# IRFAN ALAM

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Click here for Career Update; and a tribute to Peter Loeb (Written during January 11-20, 2024):

(I realize with this update that I am now using my homepage almost like an academic diary. While that idea feels awkward to some parts of me, I think it is an effective method of keeping record. This entry describes my experiences at Joint Mathematics Meetings 2024, and provides some context to my decision to apply to Philosophy PhD programs. For any entity interested in funding my planned thesis, generic versions of my "STATEMENT OF PURPOSE", "PERSONAL HISTORY STATEMENT", and "WRITING SAMPLE" used for these applications can be accessed by clicking on the yellow links. The document for "writing sample" up here may keep changing occasionally until I am done working on it to my heart's content.)

I recently came back from a very eventful Joint Mathematics Meetings (JMM) in San Francisco. It was also a bit emotional because about six months ago I had decided that I want to pursue a PhD in Philosophy once my appointment as Hans Rademacher Instructor at Penn ends later this year, which meant that this would be the last time that I would be attending a big mathematics conference solely in my capacity as a mathematician. I plan to still be involved in mathematics research to some extent once I transition to whichever Philosophy graduate program I get to begin, especially since a job description cannot stop me from still pursuing personally interesting mathematics on my own time, the same way I pursue abstract art or music now.

At JMM, I gave talks in the following sessions:

Special session on Loeb Measures After 50 Years.

Special session on Mathematics and the Arts.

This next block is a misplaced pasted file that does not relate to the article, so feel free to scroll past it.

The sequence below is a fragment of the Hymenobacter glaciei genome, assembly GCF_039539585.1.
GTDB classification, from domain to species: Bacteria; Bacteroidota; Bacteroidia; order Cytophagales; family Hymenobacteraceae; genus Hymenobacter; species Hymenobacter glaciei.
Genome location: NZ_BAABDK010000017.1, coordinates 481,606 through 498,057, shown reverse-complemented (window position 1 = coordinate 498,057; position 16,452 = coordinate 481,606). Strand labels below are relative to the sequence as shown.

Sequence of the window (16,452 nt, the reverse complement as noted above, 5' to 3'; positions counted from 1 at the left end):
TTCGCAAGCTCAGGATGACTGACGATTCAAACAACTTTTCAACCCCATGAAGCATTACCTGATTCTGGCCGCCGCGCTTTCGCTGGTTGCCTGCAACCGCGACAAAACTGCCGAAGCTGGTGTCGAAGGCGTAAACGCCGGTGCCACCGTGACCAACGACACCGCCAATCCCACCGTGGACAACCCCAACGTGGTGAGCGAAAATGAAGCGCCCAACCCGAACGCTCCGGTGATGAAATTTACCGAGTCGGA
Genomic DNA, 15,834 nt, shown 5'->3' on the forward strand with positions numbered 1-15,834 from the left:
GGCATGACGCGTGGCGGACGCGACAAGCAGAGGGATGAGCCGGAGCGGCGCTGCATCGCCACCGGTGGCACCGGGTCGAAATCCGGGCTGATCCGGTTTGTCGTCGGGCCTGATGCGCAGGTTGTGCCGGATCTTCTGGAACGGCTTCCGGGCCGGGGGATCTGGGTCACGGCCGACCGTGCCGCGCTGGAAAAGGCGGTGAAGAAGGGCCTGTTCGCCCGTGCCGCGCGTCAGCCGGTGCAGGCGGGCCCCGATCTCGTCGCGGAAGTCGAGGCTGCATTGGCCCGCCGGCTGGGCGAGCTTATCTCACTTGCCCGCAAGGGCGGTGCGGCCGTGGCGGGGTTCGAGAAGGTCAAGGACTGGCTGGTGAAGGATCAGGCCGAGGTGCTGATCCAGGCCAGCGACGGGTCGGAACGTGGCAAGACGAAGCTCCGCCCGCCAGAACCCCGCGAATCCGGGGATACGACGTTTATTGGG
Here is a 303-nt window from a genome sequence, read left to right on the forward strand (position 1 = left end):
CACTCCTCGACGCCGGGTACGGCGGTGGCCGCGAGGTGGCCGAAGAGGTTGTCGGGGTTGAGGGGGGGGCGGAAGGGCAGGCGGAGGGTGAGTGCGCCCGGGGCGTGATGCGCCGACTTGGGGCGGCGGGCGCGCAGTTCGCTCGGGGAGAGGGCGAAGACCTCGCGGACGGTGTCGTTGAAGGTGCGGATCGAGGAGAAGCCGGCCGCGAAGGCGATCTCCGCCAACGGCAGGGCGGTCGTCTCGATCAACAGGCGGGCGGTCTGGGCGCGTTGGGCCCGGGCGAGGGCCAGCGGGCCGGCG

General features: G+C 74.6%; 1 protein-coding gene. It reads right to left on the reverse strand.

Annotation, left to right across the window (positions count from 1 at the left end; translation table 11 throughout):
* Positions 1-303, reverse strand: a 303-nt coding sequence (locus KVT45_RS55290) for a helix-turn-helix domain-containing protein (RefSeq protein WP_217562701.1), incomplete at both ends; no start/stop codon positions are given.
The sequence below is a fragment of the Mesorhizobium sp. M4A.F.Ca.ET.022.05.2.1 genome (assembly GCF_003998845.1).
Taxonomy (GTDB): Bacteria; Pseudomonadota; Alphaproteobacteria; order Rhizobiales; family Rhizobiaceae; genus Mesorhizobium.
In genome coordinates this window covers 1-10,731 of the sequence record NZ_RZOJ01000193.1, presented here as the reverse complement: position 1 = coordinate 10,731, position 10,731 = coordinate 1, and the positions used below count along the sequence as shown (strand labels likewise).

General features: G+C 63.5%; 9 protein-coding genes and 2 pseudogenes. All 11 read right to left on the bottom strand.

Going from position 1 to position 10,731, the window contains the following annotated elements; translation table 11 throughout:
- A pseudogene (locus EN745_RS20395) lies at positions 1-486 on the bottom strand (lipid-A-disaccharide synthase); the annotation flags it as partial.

The first of these was emotional for very different reasons. It was in honor of Peter Loeb, who had discovered in 1973 how to effectively use the existing tools of standard measure theory in the then-newly discovered nonstandard mathematical universes. Nonstandard mathematical universes were originally discovered in the works of Skolem in the 1930s, but it was Abraham Robinson who first recognized the wide scope of such universes in the 1960s when he developed the so-called Nonstandard Analysis (NSA). With NSA, Robinson was able to give rigor to Leibniz's original conceptions of Calculus, as infinitesimals were now legitimate objects in the nonstandard interpretation of what it means to be a real number. With Loeb's insight, tools from standard probability theory could, for the first time, be used to obtain mathematical results in these nonstandard universes, which would also lead to new results in the usual standard mathematical universes, as the nonstandard universes logically behave similarly to the standard ones in certain precise model theoretic senses. A mathematician working only in these standard mathematical universes (, which would include almost all contemporary mathematicians, unless you are a logician/model theorist, as our culture has standardized the idea of a "real" number in ways that no longer appeal to the infinitesimals of Leibniz,) may or may not believe in the existence of infinitesimals in any philosophical sense. Yet, they could not refute the myriad of new results about their standard mathematical universes that started snowballing with the use of Loeb measures, including in areas as diverse as probability theory, physics, economics, statistics, combinatorics and number theory. The session celebrating 50 years of Loeb measures started with an hour-long panel where many of these mathematical achievements of the last half-century were commemorated.